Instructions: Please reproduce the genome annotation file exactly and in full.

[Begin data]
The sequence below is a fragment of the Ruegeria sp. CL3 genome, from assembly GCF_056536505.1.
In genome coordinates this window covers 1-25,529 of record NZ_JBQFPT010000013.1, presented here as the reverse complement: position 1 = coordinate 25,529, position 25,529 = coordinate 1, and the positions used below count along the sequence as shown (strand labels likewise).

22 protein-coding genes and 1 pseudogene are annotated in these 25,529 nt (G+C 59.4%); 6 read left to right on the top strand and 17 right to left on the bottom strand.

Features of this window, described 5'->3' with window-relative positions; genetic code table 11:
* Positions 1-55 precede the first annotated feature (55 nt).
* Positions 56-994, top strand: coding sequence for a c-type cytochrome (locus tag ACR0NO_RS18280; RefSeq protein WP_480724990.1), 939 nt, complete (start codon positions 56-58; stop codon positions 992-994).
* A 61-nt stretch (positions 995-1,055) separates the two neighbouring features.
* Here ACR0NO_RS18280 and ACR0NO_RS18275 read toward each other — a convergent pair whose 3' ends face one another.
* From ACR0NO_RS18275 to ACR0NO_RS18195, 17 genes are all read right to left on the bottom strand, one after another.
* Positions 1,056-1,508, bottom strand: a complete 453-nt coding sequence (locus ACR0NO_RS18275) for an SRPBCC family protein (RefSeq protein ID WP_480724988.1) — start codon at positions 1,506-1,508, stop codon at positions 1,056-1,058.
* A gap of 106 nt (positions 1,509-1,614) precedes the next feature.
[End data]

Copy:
The sequence below is a fragment of the Ruegeria sp. CL3 genome, from assembly GCF_056536505.1.
In genome coordinates this window covers 1-25,529 of record NZ_JBQFPT010000013.1, presented here as the reverse complement: position 1 = coordinate 25,529, position 25,529 = coordinate 1, and the positions used below count along the sequence as shown (strand labels likewise).

22 protein-coding genes and 1 pseudogene are annotated in these 25,529 nt (G+C 59.4%); 6 read left to right on the top strand and 17 right to left on the bottom strand.

Features of this window, described 5'->3' with window-relative positions; genetic code table 11:
* Positions 1-55 precede the first annotated feature (55 nt).
* Positions 56-994, top strand: coding sequence for a c-type cytochrome (locus tag ACR0NO_RS18280; RefSeq protein WP_480724990.1), 939 nt, complete (start codon positions 56-58; stop codon positions 992-994).
* A 61-nt stretch (positions 995-1,055) separates the two neighbouring features.
* Here ACR0NO_RS18280 and ACR0NO_RS18275 read toward each other — a convergent pair whose 3' ends face one another.
* From ACR0NO_RS18275 to ACR0NO_RS18195, 17 genes are all read right to left on the bottom strand, one after another.
* Positions 1,056-1,508, bottom strand: a complete 453-nt coding sequence (locus ACR0NO_RS18275) for an SRPBCC family protein (RefSeq protein ID WP_480724988.1) — start codon at positions 1,506-1,508, stop codon at positions 1,056-1,058.
* A gap of 106 nt (positions 1,509-1,614) precedes the next feature.